Editorial: Confusion Reigns

By Len Monheit
[email protected]

How do you know a product is any good?

You're a consumer bombarded by media every waking moment and in the space of minutes you've heard from one source, that 'Vitamin E isn't helpful and may be harmful' (headline on a UK news source today) and that "Vitamin E forms seem to reduce prostate cancer risk' (another headline in the last 24 hours). Today you might also have read that "Consumers struggle with some herbal cold remedies" or "Many remedies unproven" even as you try to digest the fact that a specific St. John's wort extract compared very favorably against a prescription drug used for the treatment of mild to severe depression.

Let's take this argument and confusion one step further.

The St. John's wort study reported two weeks ago used a specific extract from Germany. What are the implications for other St. John's wort products? Does this ingredient appear in other preparations? What are the properties of this material that might make it different from others?

With all the focus on flax as a nutritional ingredient, are all flax products equivalent? What about omega-3 sources in general? And how do you differentiate and delineate without confusing? If it's true that a consumer targeted message must be really, really simple, how do you get mind-share around the fact that there are so many things they should know, and more importantly, things they must ask in order to make informed decisions?

Let's take this question to still another level.

Company 'x' has rather unscrupulous sourcing practices where the lowest priced vendor typically gets the business. Even under GMP's, the company figures it can camouflage the quality of its sources by being careful about how it labels its products. And, even under GMP's, the chance of any effective enforcement activity is rather slim. The company's marketing is typically by low cost channels, and is price-based and targets vulnerable population groups. On the other hand, company 'y' has a detailed vendor qualification program, has a history of terminating vendors for sub-standard quality, and it produces no product containing less than a scientifically established efficacious amount of any constituent.

To the consumer, all too often these products and companies are considered equivalent, or would be except perhaps for the price differential, which actually favors company ‘x’..

These are issues of which many of us are intuitively aware. How often have you been involved in a conversation with someone from outside the industry, when your conversation partner asks, "is_________ any good?" (fill ______ with any product or company you care to). And on top of this, how often have you been told, "This stuff doesn't really work, does it?" and have to admit that not all products in a category are effective.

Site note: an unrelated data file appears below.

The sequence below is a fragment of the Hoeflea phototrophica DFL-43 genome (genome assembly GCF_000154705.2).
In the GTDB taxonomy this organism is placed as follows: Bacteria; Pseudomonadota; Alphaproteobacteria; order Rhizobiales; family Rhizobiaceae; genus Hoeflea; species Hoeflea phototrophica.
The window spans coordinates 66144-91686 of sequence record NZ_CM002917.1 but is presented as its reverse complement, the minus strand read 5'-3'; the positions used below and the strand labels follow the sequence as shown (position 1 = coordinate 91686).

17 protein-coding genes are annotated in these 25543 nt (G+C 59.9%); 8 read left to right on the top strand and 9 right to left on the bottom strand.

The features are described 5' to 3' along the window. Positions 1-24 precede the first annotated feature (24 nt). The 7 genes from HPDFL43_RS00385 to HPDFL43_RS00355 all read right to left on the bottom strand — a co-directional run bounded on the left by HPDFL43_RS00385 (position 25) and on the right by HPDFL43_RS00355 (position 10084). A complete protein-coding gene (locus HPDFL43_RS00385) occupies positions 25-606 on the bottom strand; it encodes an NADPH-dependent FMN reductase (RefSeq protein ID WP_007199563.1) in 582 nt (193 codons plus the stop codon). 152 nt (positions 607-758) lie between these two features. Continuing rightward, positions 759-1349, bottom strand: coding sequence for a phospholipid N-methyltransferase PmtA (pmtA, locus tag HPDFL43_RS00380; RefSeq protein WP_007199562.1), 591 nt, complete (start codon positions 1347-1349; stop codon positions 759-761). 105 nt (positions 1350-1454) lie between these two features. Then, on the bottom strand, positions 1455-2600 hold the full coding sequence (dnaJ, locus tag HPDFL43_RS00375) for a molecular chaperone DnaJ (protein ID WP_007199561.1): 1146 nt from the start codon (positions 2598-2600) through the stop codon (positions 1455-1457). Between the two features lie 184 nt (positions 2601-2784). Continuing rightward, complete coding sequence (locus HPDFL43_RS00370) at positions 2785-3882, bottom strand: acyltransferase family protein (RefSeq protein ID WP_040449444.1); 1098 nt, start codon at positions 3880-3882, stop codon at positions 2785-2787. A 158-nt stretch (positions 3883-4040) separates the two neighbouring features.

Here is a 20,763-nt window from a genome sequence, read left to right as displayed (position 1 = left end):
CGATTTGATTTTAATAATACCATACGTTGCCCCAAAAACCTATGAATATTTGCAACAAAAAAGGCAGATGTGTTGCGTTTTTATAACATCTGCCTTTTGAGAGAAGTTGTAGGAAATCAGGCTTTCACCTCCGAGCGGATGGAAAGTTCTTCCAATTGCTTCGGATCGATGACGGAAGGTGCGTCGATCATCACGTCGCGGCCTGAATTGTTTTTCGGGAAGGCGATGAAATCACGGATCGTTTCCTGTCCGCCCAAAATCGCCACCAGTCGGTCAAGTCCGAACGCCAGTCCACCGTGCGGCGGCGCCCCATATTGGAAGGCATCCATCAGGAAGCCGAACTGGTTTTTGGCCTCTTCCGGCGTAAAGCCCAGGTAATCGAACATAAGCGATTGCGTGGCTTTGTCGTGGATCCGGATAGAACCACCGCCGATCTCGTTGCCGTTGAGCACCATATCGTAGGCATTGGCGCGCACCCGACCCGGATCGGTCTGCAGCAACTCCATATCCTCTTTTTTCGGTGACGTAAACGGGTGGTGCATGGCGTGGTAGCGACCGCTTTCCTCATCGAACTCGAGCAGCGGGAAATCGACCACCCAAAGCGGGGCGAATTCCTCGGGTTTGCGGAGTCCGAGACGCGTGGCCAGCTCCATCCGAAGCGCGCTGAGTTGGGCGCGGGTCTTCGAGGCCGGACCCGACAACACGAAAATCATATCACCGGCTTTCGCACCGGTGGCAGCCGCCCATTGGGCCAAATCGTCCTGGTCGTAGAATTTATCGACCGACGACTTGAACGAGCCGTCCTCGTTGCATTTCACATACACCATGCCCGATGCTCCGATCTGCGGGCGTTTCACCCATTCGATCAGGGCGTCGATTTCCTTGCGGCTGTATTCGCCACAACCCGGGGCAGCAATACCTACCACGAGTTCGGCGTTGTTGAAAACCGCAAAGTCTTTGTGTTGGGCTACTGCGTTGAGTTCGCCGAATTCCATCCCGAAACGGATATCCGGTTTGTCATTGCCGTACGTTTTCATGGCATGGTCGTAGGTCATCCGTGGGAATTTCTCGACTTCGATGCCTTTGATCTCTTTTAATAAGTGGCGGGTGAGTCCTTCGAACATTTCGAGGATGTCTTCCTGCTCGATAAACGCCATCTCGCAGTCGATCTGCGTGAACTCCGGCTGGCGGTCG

This morning's Associated Press article "Shoppers try natural, unproven cold remedies, sometimes without realizing it" has many titles, including "Shoppers drawn to unproven natural cold medicines", "Shoppers unwittingly taking unproven cold pills", "Herbal products and homeopathy not so easy to discern, regulated differently", "Alternative drugs draw some concern", "Cold-remedy confusion may prompt new rules", and a final headline that probably cannot be disputed, even while the information contained within the article might be: "Shoppers Confused by Herbal Cold Remedies" (The article itself by the way is at: http://www.usatoday.com/news/health/2005-03-03-natural-meds_x.htm )

I guess a continuing question that haunts me is: “who has the responsibility of educating the consumer?” True, we're seeing efforts from ingredient suppliers, through various programs and campaigns including the construction and marketing of science-based informational websites and resources. There are also industry efforts such as http://www.vitaminefacts.org/. Perhaps consumers really do want to get additional information but get so confused that they give up and search for that simple handle or message. I personally think that's true at some level.

It will be interesting to see what evolves as food companies continue to integrate nutritional ingredients into their product mix. Given regulatory constraints and marketplace confusion, all signs point to major packaged goods companies using the message 'contains' or 'a source of' even if they are legally permitted to say more. This type of behavior puts even more responsibility on the ingredient supplier to build the category and educate and create an ingredient identity. Yet building this category, brand or combination has, in many cases, an as yet unrealized economic incentive.

In this respect, as in so many others, the current value chain economics are flawed. There is very little quantifiable incentive for education, just as there is little incentive for quality, and inadequate incentive for research.

Despite this reality, companies (both ingredient suppliers and finished product manufacturers) are investing in all three. Why? Perhaps they see the day, not too far distant, where the investment either generates a specific return to them (and their supply chain partners), or that their less scrupulous competitors will be frozen out by a more aware marketplace.

I can see both happening.

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